ChatRoulette has been generating quite a bit of buzz over the past week or so. The concept is quite simple; you video chat with randomly selected people, and if you don't want to chat with any particular person, you just press F9 to get hooked up with another random person. It's the brainchild of some 17-year-old Russian kid who's now getting courted by U.S. investors.
The idea has great potential for language learning. However, before it can reach that potential, they're going to need to make a few changes.
And priority number one is getting rid of all the naked dudes.
Yes, there seems to be an abundance of dudes exposing themselves in various stages of undress. This article in the Hartford Advocate gives you a good idea of just how many there are. In short, it's definitely NSFW (and not safe for children, for that matter) and it's clearly not for the light of heart.
As you avoid the pervs, you'll also probably manage to sneak a good laugh or two in. One lady had a note posted in front of her camera that said "Your mother is watching". When I saw that (thinking in particular of all those pervs), I laughed. She removed the note and she was indeed a very maternal looking figure—a very typical "my friend's mom" type. She waved and moved on to the next stranger. Another guy was just sitting there with a big, green alien head on. He kind of cocked his head and stared, then he waved and moved on.
So there's definitely some amusement value to the site, but that's not what gets it a post on this blog. The thing that gets it on here is its potential as a language-learning tool.
I tried it out for maybe 2 or 3 hours in total, and in that time I managed to chat in Chinese, French, German, and Russian (although, as I don't speak Russian, that was limited to my bastardized interpretation of the Russian version of "Pleased to me you" in Latin letters and responding to the question "Kto vi?", which if I recall correctly means "Where are you?"). I also came across a Dutch guy, so had I any Dutch skills that would be on the list as well.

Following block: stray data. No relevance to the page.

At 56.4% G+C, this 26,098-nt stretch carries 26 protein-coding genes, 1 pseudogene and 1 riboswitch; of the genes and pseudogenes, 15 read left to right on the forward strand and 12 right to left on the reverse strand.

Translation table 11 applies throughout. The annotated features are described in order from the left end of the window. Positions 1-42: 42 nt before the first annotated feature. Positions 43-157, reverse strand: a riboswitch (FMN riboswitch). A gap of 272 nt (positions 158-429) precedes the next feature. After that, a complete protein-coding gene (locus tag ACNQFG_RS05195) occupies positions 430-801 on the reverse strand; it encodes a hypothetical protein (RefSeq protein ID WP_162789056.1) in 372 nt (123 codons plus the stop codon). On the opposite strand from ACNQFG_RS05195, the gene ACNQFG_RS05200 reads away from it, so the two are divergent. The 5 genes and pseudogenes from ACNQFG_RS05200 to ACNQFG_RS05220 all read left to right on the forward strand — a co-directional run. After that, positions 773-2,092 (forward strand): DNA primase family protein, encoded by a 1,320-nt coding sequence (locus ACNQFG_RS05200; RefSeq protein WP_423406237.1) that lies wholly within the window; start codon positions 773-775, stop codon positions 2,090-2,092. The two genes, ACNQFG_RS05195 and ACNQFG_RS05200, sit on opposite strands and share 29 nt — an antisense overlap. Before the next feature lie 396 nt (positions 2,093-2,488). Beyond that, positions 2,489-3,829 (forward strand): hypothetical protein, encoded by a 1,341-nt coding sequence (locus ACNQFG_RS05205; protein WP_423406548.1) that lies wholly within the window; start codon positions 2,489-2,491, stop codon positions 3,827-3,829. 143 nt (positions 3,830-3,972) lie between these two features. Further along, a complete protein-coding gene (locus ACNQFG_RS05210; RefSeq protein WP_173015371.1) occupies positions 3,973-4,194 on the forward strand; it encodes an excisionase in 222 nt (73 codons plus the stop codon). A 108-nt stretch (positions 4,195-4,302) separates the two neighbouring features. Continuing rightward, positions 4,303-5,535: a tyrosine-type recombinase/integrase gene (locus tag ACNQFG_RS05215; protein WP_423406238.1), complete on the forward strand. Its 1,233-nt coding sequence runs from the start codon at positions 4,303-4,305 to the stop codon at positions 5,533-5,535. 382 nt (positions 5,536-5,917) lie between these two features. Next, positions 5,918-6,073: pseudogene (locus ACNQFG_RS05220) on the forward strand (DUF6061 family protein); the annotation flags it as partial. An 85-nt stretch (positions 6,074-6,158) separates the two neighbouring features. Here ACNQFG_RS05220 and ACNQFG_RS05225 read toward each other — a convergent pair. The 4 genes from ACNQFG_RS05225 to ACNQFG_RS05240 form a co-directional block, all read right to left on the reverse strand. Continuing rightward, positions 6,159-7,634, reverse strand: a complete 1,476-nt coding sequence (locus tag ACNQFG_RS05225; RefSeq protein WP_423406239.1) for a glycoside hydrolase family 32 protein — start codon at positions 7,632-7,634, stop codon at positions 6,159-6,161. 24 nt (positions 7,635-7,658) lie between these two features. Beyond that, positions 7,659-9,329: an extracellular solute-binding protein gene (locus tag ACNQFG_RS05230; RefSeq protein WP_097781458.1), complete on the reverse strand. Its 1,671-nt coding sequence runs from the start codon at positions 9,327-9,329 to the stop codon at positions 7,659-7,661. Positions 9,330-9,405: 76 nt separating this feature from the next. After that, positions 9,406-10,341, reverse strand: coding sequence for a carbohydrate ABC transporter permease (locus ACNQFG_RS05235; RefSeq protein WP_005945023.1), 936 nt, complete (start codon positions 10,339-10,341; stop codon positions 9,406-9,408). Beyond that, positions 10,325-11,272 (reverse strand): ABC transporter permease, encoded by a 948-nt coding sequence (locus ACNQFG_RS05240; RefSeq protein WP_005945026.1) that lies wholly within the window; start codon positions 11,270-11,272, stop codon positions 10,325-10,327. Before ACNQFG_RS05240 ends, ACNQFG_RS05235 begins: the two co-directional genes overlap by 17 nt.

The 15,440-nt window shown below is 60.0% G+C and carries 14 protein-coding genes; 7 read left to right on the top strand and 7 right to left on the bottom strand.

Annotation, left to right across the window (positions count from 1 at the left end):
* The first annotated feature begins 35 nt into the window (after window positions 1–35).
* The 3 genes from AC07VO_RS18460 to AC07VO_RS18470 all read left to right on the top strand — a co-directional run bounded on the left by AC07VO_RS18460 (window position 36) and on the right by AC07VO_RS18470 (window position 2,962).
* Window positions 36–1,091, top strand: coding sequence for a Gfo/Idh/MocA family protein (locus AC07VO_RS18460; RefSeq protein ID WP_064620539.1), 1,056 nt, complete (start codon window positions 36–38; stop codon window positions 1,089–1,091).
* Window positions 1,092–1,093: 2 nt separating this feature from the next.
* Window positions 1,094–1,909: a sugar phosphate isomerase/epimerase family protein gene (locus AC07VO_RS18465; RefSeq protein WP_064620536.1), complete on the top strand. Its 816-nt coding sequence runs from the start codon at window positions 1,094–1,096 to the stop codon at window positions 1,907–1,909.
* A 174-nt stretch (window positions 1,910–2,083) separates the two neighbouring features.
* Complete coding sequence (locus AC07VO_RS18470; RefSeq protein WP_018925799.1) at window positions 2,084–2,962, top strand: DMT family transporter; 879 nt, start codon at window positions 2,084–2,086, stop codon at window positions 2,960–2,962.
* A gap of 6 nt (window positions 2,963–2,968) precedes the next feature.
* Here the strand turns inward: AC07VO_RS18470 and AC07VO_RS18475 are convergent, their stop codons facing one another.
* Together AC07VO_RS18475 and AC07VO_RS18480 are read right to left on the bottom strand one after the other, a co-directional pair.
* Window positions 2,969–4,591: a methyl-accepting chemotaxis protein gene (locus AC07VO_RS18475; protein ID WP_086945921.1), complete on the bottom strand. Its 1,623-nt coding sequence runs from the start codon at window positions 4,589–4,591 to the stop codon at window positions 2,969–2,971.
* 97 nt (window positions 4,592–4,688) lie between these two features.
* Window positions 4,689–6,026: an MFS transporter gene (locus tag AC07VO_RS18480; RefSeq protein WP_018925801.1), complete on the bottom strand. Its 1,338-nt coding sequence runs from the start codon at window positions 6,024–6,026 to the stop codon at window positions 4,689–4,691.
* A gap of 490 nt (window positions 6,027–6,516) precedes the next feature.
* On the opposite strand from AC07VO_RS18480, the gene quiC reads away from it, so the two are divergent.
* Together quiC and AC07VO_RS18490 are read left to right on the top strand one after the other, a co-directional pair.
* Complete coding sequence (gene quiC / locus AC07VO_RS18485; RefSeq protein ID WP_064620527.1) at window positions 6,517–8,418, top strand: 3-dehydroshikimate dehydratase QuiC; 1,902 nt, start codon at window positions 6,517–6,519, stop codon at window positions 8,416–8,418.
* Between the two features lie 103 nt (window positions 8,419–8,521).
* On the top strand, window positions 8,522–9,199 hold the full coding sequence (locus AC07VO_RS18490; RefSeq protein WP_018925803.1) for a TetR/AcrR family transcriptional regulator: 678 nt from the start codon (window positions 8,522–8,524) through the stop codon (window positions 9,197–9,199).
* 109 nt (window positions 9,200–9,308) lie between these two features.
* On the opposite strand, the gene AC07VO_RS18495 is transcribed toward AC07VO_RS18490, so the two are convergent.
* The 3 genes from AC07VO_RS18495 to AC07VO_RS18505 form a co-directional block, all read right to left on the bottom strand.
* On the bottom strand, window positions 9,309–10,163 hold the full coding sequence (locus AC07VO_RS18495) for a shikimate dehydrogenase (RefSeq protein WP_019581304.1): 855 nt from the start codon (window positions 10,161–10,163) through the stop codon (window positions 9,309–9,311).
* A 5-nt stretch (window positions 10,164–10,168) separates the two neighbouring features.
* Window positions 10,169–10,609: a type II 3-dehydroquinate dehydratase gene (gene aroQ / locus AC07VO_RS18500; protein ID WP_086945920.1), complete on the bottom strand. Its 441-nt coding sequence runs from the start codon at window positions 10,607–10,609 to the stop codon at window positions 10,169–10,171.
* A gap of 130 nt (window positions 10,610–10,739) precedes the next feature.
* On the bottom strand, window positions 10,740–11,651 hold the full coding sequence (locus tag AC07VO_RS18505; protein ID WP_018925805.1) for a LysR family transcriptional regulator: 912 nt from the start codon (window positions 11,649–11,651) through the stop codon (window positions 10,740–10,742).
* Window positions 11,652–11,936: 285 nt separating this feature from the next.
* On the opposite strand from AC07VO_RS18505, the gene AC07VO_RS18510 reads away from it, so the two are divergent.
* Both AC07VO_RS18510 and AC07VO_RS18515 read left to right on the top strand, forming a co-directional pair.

The award for the most diligent use of the website for language-learning purposes definitely goes to the Chinese. Just about every Chinese person I came across on there was looking to practice English. That of course shows the potential behind the idea; being able to get in touch quickly with a random language partner with no fuss would be a great tool.
There aren't really any other sites that do this. Livemocha, iTalki, LingQ, etc., all require you to contact the specific person you want to speak to; there's no "chat with random English speaker" feature. After using ChatRoulette, the idea definitely fell into the "Why didn't someone already think of this?" bucket.
However, as you've probably already gathered, ChatRoulette isn't anywhere near being a "no fuss" tool, but very little would actually need to be done to make the model effective for language learning. First, you'd of course need to toss out all the pervs, etc. That sort of thing doesn't seem to be an issue at all on Livemocha or other online language learning sites, so it shouldn't be a big deal to do that.
The second thing is that you'd need to be able to filter your chat partners. At a minimum, you should be able to filter by target language so you can get someone who speaks the right language for you, but being able to filter by age, interests, etc., could also be useful for finding someone interesting to talk to.
I don't have much hope that ChatRoulette itself will become a website I can recommend for language learning any time soon, but I very much look forward to language-learning websites implementing their version of the idea soon.
ChatRoulette Gets Fred Wilson’s Attention [GigaOM]
Next! [Hartford Advocate]